PHNOM PENH • Cambodian Prime Minister Hun Sen was defiant yesterday, a day before the European Union would decide whether to end the country's special trade preferences over human rights concerns. He said the nation "will not bow down" to foreign demands.
Cambodia benefits from the EU's Everything But Arms (EBA) trade programme, which allows the world's least-developed countries to export most goods to the EU free of duties.
The EU has threatened to suspend the trade preferences over a crackdown on the opposition, non-governmental organisations and the media by Mr Hun Sen, who has ruled the country of 16 million for more than 35 years.
In a speech yesterday, Mr Hun Sen said he would not bow to the EU's demands.
"Therefore, we call on the Cambodian people to stand up to protect Cambodia's independence, sovereignty and peace. Let's not bow down to anyone, we must work hard to live," Mr Hun Sen said.
"We want to be friends and partners with all countries around the world, but if they do not understand us and want to force us, we don't agree," he said.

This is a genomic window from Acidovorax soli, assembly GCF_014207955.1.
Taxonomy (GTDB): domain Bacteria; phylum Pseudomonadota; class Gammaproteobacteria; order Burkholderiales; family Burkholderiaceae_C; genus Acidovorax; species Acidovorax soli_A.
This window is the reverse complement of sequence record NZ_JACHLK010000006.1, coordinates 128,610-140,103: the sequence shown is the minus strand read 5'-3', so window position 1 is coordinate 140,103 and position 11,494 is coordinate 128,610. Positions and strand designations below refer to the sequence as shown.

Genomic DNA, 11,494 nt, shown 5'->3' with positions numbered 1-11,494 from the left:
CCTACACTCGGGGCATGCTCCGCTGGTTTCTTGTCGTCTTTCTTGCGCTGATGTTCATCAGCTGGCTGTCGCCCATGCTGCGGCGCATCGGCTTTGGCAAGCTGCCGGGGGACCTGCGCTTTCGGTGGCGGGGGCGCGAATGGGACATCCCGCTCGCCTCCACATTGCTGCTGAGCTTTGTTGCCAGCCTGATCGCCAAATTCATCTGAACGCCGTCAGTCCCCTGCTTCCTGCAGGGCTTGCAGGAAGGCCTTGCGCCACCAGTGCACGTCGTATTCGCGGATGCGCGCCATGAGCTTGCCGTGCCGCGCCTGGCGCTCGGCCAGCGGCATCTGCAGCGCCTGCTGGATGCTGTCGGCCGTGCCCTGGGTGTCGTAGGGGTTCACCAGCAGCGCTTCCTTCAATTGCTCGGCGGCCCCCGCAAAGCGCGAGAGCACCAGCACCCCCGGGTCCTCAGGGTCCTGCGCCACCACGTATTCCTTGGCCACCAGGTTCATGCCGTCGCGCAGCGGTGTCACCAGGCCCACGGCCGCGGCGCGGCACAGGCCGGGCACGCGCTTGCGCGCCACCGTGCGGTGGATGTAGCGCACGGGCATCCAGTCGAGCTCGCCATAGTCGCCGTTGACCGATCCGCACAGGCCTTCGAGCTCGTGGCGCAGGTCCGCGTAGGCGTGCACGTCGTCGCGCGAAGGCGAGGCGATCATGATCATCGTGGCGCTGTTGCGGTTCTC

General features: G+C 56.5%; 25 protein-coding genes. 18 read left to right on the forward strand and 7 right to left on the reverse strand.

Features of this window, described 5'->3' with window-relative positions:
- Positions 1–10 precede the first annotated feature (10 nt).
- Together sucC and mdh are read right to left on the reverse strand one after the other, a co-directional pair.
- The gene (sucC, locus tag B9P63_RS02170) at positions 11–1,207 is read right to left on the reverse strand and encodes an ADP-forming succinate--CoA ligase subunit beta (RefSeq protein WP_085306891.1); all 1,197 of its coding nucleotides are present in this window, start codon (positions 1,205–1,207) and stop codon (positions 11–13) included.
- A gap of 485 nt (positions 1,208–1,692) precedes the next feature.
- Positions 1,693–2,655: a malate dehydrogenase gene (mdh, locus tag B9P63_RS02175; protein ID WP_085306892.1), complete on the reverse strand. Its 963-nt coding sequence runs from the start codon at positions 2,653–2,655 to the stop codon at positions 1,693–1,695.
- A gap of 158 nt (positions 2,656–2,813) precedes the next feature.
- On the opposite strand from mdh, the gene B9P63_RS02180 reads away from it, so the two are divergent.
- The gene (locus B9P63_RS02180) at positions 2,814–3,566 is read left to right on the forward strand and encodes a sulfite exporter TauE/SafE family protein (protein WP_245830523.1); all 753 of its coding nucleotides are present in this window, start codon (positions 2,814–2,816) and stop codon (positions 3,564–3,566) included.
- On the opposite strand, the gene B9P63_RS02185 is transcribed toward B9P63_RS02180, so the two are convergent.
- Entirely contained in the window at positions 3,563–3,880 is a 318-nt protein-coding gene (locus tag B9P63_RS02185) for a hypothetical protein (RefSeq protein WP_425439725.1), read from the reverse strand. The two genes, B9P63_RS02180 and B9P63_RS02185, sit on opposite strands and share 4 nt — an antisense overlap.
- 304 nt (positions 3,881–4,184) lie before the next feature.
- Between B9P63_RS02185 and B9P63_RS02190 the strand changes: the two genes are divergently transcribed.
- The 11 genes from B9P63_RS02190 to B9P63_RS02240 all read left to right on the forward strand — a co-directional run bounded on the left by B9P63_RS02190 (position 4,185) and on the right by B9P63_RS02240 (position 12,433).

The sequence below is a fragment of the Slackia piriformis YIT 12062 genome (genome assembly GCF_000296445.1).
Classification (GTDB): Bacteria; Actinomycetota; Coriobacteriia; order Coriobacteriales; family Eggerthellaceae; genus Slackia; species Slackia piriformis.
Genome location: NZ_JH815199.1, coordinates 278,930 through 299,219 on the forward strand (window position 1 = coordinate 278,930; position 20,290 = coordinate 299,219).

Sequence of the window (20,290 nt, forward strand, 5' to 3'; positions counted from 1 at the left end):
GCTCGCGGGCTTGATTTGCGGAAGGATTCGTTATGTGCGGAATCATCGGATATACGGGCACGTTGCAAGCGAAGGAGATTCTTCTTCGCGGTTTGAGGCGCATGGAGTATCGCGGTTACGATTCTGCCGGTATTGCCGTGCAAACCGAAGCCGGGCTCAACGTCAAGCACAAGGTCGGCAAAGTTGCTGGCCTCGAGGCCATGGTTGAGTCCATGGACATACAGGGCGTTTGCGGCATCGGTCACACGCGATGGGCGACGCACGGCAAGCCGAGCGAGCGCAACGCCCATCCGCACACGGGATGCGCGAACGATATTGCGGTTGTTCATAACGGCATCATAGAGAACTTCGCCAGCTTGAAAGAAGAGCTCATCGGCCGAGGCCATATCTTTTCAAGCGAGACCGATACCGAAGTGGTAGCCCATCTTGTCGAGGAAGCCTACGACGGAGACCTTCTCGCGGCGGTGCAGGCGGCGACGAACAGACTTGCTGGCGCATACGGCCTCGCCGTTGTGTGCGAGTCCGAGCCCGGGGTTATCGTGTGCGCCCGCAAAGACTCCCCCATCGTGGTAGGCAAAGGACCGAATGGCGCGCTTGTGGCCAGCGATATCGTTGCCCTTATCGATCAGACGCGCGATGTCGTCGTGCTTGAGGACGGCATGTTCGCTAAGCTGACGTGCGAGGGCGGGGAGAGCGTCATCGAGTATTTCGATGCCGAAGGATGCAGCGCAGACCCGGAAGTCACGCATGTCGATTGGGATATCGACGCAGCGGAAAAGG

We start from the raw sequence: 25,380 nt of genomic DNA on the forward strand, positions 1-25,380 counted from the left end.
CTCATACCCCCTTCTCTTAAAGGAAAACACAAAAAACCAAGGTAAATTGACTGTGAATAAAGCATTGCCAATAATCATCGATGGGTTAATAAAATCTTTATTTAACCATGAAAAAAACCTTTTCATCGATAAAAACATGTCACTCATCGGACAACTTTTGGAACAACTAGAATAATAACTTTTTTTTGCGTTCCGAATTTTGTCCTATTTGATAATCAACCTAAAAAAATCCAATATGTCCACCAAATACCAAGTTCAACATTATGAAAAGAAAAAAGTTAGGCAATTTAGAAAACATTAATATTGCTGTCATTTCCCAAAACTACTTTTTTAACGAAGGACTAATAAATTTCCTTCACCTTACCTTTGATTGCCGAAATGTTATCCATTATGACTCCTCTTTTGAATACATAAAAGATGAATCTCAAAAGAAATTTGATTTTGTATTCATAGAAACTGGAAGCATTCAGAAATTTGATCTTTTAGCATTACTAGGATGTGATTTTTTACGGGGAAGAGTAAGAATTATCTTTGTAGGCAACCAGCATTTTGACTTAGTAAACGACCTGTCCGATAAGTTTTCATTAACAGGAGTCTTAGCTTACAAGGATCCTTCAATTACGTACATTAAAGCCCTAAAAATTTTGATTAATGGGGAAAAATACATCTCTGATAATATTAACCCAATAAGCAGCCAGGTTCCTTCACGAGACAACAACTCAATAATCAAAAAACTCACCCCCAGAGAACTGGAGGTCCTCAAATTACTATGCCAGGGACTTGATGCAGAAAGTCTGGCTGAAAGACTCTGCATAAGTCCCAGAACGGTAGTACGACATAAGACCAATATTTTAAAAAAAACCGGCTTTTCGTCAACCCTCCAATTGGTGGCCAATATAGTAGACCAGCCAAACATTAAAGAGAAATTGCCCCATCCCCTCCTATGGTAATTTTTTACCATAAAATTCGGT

Mr Hun Sen also alleged that Cambodia had been mired in "countless wars, tragedies they had made for us", but that the country had persevered.
The garment industry is Cambodia's largest employer, generating US$7 billion (S$9.71 billion) for the economy each year. Exports to EU markets were worth US$5.4 billion in 2018, official data showed.
A document posted on the European Parliament's website suggested that the EBA withdrawal from Cambodia would be on "some products", and that rice was not included.
Global clothing and shoe brands, including Adidas, Puma and Levi Strauss, have written to Mr Hun Sen, saying the country's record on labour and human rights threatens to bring down sanctions on the garments industry.
Self-exiled Cambodian opposition figure Sam Rainsy said yesterday that Mr Hun Sen should have complied with the EU's demands, aimed at restoring fundamental freedoms in Cambodia.
"Even a partial suspension of the EBA scheme is a sad development because it will still affect Cambodian workers' jobs and our country's economy at least to a certain degree and because such a development could have been avoided," Mr Rainsy told Reuters in an e-mail.
He said that "because of Hun Sen's stubbornness", the Cambodian people will lose on both fronts.
"Let's hope that Hun Sen will open his mind and his heart to start negotiation with the EU to prevent any further commercial sanctions because of his repressive regime," Mr Rainsy said.